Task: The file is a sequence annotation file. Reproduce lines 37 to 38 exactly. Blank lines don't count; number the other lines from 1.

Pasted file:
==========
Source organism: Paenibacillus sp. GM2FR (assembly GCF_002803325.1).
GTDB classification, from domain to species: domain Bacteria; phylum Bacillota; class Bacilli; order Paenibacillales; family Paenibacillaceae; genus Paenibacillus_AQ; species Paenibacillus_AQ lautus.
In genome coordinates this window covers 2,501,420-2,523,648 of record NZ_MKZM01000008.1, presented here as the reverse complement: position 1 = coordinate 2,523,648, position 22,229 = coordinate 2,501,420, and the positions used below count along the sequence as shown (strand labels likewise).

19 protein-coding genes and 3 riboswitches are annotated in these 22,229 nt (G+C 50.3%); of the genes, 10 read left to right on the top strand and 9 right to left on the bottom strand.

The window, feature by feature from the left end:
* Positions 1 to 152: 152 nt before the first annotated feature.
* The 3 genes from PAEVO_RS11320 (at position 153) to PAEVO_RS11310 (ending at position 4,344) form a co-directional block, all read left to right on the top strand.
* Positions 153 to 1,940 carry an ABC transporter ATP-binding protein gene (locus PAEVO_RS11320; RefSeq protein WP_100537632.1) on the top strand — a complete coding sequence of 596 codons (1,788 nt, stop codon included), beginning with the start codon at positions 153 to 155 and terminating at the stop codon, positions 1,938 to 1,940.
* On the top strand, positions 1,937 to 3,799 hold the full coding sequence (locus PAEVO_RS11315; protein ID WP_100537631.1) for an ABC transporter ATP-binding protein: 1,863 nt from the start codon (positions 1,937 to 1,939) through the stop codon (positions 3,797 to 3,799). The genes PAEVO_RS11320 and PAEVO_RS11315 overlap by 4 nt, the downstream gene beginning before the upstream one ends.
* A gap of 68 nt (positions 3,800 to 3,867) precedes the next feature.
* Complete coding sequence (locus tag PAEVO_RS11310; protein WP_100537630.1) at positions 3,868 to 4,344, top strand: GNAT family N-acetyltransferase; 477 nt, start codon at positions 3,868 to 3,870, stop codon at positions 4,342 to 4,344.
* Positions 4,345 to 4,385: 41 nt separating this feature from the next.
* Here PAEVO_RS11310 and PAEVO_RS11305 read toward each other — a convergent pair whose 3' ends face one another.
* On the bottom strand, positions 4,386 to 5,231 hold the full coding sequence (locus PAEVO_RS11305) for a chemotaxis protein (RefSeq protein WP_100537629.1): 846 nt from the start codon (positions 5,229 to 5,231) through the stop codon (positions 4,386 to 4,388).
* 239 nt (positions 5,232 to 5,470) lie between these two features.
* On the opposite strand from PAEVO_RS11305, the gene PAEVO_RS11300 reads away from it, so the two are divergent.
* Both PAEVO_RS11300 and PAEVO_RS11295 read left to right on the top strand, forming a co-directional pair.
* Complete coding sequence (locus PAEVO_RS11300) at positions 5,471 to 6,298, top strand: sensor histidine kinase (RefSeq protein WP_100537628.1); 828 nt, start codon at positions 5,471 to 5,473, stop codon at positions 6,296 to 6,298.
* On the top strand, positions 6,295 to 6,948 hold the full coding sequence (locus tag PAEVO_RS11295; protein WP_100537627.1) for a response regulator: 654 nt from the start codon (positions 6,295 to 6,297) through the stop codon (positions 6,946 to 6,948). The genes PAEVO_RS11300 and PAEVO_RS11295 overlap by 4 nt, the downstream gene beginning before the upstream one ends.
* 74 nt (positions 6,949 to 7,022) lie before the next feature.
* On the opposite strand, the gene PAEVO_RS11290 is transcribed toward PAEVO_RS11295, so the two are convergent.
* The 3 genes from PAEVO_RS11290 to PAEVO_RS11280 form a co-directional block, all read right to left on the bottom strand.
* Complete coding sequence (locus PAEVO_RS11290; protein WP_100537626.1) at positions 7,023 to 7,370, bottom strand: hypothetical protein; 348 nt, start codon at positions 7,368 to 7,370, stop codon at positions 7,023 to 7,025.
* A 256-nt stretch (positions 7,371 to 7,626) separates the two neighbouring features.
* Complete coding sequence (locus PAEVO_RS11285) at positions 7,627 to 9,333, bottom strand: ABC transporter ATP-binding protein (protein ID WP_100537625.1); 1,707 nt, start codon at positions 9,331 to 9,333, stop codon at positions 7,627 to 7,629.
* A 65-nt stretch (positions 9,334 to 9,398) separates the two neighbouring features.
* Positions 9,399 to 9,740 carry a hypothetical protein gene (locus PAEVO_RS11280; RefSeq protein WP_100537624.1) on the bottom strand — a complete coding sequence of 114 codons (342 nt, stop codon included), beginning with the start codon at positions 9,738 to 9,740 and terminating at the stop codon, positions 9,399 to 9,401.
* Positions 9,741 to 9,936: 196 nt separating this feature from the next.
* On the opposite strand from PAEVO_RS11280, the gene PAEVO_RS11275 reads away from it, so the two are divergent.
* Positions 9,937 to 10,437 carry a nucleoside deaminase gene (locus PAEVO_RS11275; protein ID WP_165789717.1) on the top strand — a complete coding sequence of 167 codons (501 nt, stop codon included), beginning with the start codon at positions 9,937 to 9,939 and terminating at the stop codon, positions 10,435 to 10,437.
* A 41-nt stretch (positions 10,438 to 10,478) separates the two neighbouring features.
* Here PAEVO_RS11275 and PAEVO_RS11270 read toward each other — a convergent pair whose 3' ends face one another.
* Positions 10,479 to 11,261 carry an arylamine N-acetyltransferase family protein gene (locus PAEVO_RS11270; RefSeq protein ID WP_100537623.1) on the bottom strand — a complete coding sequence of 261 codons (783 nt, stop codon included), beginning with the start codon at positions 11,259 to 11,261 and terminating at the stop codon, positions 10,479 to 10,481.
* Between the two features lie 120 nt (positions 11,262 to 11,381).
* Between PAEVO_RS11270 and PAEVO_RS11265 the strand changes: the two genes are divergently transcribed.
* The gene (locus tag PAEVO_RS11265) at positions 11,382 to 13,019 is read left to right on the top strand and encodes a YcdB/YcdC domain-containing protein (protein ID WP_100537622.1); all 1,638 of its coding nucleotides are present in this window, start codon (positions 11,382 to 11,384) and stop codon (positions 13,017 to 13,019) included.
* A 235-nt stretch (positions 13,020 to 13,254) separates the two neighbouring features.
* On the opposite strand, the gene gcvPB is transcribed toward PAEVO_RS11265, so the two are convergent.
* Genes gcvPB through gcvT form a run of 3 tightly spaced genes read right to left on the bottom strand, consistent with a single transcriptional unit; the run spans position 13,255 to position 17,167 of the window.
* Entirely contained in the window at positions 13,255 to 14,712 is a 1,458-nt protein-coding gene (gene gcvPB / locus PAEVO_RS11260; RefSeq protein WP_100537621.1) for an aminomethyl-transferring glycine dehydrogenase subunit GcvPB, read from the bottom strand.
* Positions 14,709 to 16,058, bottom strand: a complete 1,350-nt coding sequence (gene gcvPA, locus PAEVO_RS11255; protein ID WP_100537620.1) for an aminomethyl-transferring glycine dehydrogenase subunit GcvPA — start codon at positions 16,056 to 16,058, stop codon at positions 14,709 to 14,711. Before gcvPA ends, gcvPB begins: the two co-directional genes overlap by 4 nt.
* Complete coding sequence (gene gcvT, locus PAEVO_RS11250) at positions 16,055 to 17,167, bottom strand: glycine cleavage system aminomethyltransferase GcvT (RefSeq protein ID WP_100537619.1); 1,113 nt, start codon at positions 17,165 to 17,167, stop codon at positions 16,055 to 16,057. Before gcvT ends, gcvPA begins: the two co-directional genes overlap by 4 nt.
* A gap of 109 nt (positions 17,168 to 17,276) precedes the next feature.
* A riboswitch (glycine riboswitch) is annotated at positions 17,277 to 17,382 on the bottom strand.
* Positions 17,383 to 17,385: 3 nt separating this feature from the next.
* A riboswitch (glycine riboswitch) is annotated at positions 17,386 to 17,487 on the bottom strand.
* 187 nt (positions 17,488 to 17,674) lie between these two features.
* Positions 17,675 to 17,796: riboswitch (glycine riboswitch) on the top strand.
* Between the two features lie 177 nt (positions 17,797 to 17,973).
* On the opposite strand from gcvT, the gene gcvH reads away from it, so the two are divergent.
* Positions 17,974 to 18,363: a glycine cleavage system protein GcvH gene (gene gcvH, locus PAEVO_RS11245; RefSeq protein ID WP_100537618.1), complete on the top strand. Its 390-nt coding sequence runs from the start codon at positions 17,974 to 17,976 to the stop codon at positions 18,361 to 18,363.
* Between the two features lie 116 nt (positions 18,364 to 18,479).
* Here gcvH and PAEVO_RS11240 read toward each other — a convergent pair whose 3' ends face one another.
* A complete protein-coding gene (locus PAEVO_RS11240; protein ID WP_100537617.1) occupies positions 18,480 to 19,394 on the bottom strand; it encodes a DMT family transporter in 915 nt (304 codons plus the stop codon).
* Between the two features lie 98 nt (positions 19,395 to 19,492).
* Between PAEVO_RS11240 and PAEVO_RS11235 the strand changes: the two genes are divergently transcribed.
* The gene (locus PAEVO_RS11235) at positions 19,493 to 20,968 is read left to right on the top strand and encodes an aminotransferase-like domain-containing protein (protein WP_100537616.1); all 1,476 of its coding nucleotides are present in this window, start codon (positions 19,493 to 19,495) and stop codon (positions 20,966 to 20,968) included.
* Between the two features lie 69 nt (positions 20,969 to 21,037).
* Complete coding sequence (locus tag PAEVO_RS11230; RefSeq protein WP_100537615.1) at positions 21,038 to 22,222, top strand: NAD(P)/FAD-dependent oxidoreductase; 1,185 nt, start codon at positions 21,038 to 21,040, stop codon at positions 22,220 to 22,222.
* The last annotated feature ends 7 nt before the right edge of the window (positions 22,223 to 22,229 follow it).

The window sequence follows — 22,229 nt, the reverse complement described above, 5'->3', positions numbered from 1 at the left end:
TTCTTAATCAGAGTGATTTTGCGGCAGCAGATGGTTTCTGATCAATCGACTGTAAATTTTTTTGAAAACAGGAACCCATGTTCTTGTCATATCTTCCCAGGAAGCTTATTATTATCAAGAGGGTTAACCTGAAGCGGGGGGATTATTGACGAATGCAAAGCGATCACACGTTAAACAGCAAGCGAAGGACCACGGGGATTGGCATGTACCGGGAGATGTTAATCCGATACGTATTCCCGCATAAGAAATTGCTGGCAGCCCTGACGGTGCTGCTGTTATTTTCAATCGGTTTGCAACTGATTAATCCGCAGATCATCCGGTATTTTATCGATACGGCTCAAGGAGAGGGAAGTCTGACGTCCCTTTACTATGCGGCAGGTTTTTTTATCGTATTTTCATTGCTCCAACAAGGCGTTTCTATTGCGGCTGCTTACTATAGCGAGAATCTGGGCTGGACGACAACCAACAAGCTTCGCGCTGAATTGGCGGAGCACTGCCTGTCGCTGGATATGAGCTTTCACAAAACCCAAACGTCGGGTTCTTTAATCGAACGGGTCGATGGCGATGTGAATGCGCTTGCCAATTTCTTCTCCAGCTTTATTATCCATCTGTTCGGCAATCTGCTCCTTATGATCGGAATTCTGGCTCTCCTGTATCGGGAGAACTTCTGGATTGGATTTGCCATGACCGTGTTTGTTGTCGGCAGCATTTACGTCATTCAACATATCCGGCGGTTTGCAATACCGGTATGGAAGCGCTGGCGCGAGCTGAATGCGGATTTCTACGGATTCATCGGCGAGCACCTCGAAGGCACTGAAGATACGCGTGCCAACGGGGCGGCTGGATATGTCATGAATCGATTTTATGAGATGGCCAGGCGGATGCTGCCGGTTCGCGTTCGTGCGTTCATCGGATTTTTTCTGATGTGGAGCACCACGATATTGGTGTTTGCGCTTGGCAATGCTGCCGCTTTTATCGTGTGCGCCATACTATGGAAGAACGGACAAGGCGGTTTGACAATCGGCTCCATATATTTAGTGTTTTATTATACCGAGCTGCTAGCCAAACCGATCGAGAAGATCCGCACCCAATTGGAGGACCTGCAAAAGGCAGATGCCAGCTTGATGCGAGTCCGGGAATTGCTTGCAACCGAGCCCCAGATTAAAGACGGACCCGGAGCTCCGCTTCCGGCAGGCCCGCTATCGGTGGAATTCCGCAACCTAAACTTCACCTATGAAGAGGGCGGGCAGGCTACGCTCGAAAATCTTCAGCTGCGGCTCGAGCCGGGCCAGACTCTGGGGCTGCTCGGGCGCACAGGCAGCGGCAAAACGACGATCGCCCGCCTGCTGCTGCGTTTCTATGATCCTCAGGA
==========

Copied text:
* A 235-nt stretch (positions 13,020 to 13,254) separates the two neighbouring features.
* On the opposite strand, the gene gcvPB is transcribed toward PAEVO_RS11265, so the two are convergent.